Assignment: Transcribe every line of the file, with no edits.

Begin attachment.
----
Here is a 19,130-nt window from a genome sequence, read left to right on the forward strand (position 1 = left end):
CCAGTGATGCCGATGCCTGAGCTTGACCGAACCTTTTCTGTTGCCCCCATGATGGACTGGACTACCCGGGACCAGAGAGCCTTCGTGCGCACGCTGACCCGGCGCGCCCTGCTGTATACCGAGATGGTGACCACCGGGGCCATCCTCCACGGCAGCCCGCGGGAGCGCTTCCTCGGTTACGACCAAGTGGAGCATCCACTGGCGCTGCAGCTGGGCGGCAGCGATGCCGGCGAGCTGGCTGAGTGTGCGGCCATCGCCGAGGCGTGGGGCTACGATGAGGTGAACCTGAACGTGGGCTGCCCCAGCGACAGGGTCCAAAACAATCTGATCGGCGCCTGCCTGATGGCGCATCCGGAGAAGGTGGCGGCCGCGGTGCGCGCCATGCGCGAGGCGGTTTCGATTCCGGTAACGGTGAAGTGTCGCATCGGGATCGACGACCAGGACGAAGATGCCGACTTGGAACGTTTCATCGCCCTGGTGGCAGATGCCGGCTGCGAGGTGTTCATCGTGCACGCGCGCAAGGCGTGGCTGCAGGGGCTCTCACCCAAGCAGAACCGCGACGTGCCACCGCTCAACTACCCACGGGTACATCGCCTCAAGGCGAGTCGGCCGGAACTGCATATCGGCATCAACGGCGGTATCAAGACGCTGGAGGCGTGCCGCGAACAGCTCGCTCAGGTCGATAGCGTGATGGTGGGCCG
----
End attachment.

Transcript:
Here is a 19,130-nt window from a genome sequence, read left to right on the forward strand (position 1 = left end):
CCAGTGATGCCGATGCCTGAGCTTGACCGAACCTTTTCTGTTGCCCCCATGATGGACTGGACTACCCGGGACCAGAGAGCCTTCGTGCGCACGCTGACCCGGCGCGCCCTGCTGTATACCGAGATGGTGACCACCGGGGCCATCCTCCACGGCAGCCCGCGGGAGCGCTTCCTCGGTTACGACCAAGTGGAGCATCCACTGGCGCTGCAGCTGGGCGGCAGCGATGCCGGCGAGCTGGCTGAGTGTGCGGCCATCGCCGAGGCGTGGGGCTACGATGAGGTGAACCTGAACGTGGGCTGCCCCAGCGACAGGGTCCAAAACAATCTGATCGGCGCCTGCCTGATGGCGCATCCGGAGAAGGTGGCGGCCGCGGTGCGCGCCATGCGCGAGGCGGTTTCGATTCCGGTAACGGTGAAGTGTCGCATCGGGATCGACGACCAGGACGAAGATGCCGACTTGGAACGTTTCATCGCCCTGGTGGCAGATGCCGGCTGCGAGGTGTTCATCGTGCACGCGCGCAAGGCGTGGCTGCAGGGGCTCTCACCCAAGCAGAACCGCGACGTGCCACCGCTCAACTACCCACGGGTACATCGCCTCAAGGCGAGTCGGCCGGAACTGCATATCGGCATCAACGGCGGTATCAAGACGCTGGAGGCGTGCCGCGAACAGCTCGCTCAGGTCGATAGCGTGATGGTGGGCCG